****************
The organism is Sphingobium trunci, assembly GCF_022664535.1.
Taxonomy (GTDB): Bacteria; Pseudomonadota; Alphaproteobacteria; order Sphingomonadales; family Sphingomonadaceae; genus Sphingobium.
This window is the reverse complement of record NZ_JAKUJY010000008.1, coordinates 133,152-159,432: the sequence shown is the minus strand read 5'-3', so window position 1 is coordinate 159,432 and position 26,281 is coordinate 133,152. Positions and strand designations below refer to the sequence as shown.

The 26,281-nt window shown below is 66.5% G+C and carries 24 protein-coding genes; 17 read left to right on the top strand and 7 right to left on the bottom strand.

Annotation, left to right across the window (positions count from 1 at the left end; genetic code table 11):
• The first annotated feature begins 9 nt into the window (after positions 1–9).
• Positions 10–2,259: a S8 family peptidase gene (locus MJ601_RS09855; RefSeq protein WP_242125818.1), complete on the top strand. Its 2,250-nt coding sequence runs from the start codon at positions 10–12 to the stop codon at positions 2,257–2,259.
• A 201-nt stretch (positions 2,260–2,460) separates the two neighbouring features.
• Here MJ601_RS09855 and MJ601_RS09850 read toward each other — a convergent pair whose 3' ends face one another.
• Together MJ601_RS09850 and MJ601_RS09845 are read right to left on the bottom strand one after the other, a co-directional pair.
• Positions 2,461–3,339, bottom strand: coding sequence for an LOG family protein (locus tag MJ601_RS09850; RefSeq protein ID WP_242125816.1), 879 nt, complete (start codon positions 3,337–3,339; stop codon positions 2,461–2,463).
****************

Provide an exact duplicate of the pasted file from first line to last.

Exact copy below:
The organism is Sphingobium trunci, assembly GCF_022664535.1.
Taxonomy (GTDB): Bacteria; Pseudomonadota; Alphaproteobacteria; order Sphingomonadales; family Sphingomonadaceae; genus Sphingobium.
This window is the reverse complement of record NZ_JAKUJY010000008.1, coordinates 133,152-159,432: the sequence shown is the minus strand read 5'-3', so window position 1 is coordinate 159,432 and position 26,281 is coordinate 133,152. Positions and strand designations below refer to the sequence as shown.

The 26,281-nt window shown below is 66.5% G+C and carries 24 protein-coding genes; 17 read left to right on the top strand and 7 right to left on the bottom strand.

Annotation, left to right across the window (positions count from 1 at the left end; genetic code table 11):
• The first annotated feature begins 9 nt into the window (after positions 1–9).
• Positions 10–2,259: a S8 family peptidase gene (locus MJ601_RS09855; RefSeq protein WP_242125818.1), complete on the top strand. Its 2,250-nt coding sequence runs from the start codon at positions 10–12 to the stop codon at positions 2,257–2,259.
• A 201-nt stretch (positions 2,260–2,460) separates the two neighbouring features.
• Here MJ601_RS09855 and MJ601_RS09850 read toward each other — a convergent pair whose 3' ends face one another.
• Together MJ601_RS09850 and MJ601_RS09845 are read right to left on the bottom strand one after the other, a co-directional pair.
• Positions 2,461–3,339, bottom strand: coding sequence for an LOG family protein (locus tag MJ601_RS09850; RefSeq protein ID WP_242125816.1), 879 nt, complete (start codon positions 3,337–3,339; stop codon positions 2,461–2,463).